THE DEBATE CONTINUES
Walter Alan Mandell said:
George writes:" It bears repeating... evolutionary psychology has been the lens though which the world culture, from top to bottom, makes sense."
With which I partially agree. But I must also point out there there many human cultures, each of which plays out our common genetically inherited drives, and emotions, and talents in different ways. While the commonalities between all cultures may well be genetically selected for, and hence hardwired into our species, there is little or no evidence that the many differences between different cultures is genetically based. Evolutionarily selected genetic determinism goes just so far. There is also cultural determinism. And ecological determinism. And economic determinism. And perhaps even linguistic determinism ---- while all languages with some effort can be made to express any concept, each language forces its speakers to think in terms of certain categories --- for example highly gender typed gender languages such as Spanish or French force their speakers to associate a masculine or feminine gender to even inanimate objects. And languages with complex tenses force their speakers to automatically think of time in complex ways.
Or to put it more simply, yes, genes determine human culture(s), but so do memes.
To which George "the I of me" replied:
I agree with you 100% and your "meme" settings with their accompanying emotional valences in the brain's synaptic landscape are subsumed under the general heading of the "influences of... nurture" which I also allow for in a deterministic landscape. Even at the unconscious level, every sensory impression (with sufficient strength) that reaches the brain, is recorded and makes an impression on the electrochemical hardware of the synaptic pathways. Of course, the bigger influences are the impressions with the biggest emotional baggage. Thus our place of birth with all its accompanying impressions (language, geography, family home and faces, playgrounds and streets, familiar odors and sights, et cetera will have an enormous electrochemical influence on brain structure and predispose us to act and believe in certain ways.
One of the things I'd most like to accept is that all the debating in the world is not going to much change anything (it would allow me to relax and shut up) except a sliver of good feeling arises at the thought that every idea I put into the melting pot of global exchange might subconsciously influence the synaptic structure of other brains in the global debate. Then, of course, I realize that my faint hope that I might somehow disengage is foolish in light of my electrochemical settings which predispose me to equivocate and debate. Had it been different my whole life would have been lived differently.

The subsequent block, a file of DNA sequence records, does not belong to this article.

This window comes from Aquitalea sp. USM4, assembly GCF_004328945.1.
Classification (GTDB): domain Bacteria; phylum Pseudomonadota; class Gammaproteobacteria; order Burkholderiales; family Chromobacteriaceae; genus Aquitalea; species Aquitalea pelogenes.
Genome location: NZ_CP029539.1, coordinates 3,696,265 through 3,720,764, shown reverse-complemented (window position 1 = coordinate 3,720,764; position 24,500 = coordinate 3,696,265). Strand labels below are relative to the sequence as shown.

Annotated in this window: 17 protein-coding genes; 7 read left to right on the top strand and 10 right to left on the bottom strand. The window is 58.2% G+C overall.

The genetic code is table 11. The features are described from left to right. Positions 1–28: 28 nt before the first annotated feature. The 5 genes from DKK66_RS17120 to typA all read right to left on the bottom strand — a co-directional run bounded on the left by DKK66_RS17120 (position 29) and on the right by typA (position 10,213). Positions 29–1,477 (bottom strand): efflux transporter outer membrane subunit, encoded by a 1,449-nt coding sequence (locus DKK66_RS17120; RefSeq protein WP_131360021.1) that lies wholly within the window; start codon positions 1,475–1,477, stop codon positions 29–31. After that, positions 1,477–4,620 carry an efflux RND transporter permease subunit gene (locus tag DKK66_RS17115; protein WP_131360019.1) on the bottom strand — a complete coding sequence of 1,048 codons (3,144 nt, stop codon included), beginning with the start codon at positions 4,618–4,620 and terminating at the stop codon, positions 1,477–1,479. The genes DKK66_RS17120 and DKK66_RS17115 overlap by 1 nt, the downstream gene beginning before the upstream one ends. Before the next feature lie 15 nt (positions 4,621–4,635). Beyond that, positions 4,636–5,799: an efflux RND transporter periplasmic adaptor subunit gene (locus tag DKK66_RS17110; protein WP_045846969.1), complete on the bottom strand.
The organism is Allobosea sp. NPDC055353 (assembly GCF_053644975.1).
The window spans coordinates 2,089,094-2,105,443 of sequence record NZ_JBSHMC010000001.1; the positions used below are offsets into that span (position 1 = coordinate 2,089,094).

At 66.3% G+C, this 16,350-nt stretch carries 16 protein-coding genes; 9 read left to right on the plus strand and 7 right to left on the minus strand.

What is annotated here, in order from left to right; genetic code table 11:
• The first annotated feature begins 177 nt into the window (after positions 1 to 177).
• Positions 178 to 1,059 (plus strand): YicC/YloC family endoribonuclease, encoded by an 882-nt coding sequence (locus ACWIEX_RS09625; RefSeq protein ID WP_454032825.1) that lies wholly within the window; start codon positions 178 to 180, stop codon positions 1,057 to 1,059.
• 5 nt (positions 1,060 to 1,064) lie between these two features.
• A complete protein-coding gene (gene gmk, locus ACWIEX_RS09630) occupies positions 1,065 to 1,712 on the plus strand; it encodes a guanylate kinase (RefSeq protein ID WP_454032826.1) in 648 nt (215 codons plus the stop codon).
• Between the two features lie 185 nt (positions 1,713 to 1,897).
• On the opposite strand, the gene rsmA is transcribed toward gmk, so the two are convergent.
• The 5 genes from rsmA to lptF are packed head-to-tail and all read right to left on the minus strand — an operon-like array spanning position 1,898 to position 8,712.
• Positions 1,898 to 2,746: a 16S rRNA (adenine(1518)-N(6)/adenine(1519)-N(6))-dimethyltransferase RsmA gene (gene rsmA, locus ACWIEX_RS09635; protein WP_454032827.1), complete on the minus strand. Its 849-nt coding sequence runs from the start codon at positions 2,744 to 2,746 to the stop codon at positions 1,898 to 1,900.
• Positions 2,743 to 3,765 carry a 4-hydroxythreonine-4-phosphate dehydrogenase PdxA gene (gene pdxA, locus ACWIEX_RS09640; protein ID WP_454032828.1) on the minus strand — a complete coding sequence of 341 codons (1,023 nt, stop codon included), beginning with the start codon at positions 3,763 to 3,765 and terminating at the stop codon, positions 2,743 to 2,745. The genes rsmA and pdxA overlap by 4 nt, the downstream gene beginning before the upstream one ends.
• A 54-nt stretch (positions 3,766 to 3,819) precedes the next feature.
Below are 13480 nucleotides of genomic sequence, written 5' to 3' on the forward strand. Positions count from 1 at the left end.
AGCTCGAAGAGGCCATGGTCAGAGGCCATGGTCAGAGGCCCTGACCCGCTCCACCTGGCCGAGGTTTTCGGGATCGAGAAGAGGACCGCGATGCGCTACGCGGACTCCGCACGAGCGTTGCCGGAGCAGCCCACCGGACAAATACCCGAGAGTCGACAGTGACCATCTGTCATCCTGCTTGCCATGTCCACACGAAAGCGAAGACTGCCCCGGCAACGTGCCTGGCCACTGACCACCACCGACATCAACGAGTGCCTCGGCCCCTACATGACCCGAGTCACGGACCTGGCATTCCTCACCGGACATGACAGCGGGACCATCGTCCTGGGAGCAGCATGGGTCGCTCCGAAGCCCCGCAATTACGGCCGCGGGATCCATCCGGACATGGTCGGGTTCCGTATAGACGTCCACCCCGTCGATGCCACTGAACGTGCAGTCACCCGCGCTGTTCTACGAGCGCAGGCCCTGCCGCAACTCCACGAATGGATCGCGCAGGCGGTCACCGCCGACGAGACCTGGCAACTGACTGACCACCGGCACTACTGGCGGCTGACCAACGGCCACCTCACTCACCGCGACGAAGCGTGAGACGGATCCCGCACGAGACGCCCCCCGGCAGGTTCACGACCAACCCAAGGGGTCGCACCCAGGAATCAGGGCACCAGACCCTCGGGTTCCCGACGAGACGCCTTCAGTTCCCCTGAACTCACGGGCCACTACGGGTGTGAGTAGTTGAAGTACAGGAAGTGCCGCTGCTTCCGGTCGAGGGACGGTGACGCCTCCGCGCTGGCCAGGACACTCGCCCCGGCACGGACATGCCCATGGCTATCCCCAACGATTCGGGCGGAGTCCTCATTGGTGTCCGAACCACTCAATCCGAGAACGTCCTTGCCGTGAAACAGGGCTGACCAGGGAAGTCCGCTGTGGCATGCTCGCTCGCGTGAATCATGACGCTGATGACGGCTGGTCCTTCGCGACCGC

It's very interesting to me that I speak of things that the I of me is and will be doing or hopes to be doing. As if "I" had a choice, but, as far as I can figure it out, I don't. I consider, hope and wish for many sorts of behavior but am not able to do anything that my emotions don't direct me to do. I'd like to imagine I'd make a good non-theistic Buddhist, but when I try to do it, my sense of it is inauthentic and is quickly abandoned. I tried meditation, but it didn't feel authentic. An atheist I am and until something basic changes an atheist I'll remain.
The meme authentic stirs up some interesting ideas in me about free will and consciousness and our sense of being who we are. Perhaps authenticity is the feeling (or sense) that arises when our acts and thoughts are balanced with each other in a synaptic harmony. And inauthenticity is the feeling that is generated when some synapses are in conflict with other synapses within us.